Canadian Skills Required by 2015
Thursday, September 13, 2012
Over 40% of people in the Canadian workforce have either a university or college qualification. Canada is known around the world for producing a qualified educated workforce. However, companies still often complain about a shortage of skilled labor and unfortunately Canada still struggles to find jobs for unemployed university and college graduates.
So, this shows a disconnect between the skills the country needs and the skills its colleges and universities produce. Moreover, some available information indicates that this is likely to get worse if not addressed as a priority in our colleges and universities.
It may be useful to use a comparison between the current most popular qualifications and the projections of what skills the country's economy will need in 2015.
Skills required by the Canadian economy in 2015:
- Information technology (IT) has been one of the fastest growing fields for years and will remain so up to and past 2015. Canada is indeed fortunate in this area, as it is already one of the top fields in which students currently qualify. The broad category of IT includes systems analysts, web developers, information managers, software programmers and many others. One needed skill in the IT field that is currently not being produced in sufficient quantity is hardware engineering, which is needed for technological infrastructure installation and repair, satellite and cabling.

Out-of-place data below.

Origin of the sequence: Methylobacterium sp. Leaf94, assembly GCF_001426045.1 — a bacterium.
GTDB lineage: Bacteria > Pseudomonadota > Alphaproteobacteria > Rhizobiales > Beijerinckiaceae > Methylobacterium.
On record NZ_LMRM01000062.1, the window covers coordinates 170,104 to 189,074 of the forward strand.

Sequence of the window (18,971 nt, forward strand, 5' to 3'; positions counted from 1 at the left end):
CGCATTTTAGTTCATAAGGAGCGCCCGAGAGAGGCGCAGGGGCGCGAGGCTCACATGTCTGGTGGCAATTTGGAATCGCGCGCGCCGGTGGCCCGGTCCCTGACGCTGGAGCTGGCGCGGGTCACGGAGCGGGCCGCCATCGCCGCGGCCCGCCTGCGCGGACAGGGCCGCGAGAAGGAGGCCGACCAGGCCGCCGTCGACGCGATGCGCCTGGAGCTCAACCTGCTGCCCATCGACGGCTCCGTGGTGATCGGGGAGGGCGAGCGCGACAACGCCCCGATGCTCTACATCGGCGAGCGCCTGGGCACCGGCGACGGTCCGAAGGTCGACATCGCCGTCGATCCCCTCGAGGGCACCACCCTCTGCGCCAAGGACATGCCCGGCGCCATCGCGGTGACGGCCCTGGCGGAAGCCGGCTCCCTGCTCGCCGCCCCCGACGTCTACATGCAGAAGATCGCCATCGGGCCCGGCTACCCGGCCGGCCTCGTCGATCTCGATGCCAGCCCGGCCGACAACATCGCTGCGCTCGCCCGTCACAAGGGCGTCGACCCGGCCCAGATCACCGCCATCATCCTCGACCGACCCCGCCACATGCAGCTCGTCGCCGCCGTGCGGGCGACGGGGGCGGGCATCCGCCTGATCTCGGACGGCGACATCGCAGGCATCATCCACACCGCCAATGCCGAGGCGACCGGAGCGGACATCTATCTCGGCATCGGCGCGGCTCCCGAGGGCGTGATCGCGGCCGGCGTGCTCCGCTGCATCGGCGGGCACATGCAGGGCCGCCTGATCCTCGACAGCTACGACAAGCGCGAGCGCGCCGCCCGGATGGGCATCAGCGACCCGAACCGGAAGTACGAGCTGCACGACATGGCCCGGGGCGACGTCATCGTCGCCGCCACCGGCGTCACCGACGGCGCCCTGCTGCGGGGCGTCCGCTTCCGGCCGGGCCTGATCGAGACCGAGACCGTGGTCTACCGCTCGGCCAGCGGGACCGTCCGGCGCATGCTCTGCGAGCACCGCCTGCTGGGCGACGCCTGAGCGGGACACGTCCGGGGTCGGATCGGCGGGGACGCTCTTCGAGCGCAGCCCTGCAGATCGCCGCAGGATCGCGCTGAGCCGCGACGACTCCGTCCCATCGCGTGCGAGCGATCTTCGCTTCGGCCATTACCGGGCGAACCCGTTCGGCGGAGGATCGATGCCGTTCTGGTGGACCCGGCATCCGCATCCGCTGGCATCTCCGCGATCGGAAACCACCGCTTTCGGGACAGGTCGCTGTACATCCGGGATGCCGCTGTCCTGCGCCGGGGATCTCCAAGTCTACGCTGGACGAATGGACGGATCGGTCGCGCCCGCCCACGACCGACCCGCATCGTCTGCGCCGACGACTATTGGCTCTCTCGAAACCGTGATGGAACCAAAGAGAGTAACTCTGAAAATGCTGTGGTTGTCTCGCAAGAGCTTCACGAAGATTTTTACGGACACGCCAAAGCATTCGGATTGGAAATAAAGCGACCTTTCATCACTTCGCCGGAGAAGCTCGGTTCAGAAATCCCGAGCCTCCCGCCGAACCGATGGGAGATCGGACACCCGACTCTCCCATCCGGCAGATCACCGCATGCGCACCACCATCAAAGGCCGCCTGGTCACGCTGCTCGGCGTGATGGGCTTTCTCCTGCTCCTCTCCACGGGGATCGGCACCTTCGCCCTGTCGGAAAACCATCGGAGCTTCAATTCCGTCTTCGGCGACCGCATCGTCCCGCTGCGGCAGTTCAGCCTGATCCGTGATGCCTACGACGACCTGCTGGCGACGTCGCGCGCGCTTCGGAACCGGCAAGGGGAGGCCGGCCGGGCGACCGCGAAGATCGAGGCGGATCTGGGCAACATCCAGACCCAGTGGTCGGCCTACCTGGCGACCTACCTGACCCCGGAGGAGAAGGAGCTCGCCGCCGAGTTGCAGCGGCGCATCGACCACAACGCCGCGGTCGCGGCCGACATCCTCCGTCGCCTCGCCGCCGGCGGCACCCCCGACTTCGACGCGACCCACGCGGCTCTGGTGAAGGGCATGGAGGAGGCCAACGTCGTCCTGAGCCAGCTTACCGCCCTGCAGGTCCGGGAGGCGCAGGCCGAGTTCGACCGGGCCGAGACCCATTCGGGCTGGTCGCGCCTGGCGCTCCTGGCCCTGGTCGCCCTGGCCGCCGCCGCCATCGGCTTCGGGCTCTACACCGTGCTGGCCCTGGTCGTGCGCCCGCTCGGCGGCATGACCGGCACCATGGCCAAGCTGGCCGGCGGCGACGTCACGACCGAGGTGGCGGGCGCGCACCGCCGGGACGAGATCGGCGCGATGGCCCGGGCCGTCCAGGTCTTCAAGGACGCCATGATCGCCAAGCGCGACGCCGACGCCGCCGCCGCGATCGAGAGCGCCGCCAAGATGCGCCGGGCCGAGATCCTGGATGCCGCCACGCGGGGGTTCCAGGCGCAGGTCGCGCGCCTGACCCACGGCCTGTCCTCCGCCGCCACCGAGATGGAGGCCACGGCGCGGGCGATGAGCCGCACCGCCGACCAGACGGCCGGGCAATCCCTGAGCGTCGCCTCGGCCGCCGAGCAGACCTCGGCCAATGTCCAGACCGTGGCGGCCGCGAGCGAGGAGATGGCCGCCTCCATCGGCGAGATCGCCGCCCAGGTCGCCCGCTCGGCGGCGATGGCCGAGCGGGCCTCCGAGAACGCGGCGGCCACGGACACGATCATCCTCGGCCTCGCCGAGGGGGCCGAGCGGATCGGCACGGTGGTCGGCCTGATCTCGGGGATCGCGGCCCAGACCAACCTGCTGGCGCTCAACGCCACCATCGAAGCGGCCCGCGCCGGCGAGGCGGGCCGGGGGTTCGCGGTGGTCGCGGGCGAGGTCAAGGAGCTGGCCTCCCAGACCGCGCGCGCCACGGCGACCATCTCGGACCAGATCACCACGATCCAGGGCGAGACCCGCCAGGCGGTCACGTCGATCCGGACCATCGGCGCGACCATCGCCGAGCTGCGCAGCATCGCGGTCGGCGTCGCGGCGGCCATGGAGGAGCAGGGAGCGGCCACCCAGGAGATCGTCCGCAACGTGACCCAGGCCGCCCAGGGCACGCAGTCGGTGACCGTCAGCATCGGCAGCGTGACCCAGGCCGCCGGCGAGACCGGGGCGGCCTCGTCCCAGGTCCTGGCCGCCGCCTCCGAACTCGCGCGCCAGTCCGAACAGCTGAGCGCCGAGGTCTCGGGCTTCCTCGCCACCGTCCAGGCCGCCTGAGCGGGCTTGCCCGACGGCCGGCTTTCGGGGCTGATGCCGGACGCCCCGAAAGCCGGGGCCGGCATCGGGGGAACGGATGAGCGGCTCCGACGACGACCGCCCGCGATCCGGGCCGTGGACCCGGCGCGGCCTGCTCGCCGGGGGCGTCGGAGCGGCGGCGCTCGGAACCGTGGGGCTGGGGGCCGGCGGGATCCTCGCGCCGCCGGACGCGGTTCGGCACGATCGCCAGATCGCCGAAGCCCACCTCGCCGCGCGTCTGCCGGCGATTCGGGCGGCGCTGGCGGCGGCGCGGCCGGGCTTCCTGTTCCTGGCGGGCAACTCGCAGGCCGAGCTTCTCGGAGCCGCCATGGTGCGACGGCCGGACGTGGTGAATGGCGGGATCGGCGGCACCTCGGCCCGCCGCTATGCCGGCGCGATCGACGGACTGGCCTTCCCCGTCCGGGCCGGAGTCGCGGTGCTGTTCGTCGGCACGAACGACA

- The healthcare sector is also projected to grow, since most people are now living to an older age and requiring more healthcare in the last few years of their lives. Canada still produces many highly skilled health care professionals.
- Canada is also not currently producing anything near the number of scientists that it will need in 2015. Canada is lagging behind in the development of our future scientists, especially in the bio sciences and energy technology which are two of the strongest growing scientific fields.
- Canada will also need a skilled labour force for the hard skills. Especially when it comes to dealing with manufacturing, construction and natural resources (which promises nothing good for Canada’s oil and gas industry). The highest demand has for many years been, and will continue to be, for steel and iron trades, welders, heavy equipment operators, industrial mechanics, and industrial electricians. Even worse, the overwhelming majority of the country’s skilled traders are already above the age of 40. So if the existing skills in an area of a skills-shortage are mostly provided by people who will retire soon, young people can really set a market for themselves if they get into this field.
Canada may be heading towards a skills shortage in several areas. Our post-secondary institutions and trade schools would be wise to start to market these types of careers and give a skill set which will be considered an asset in years to come.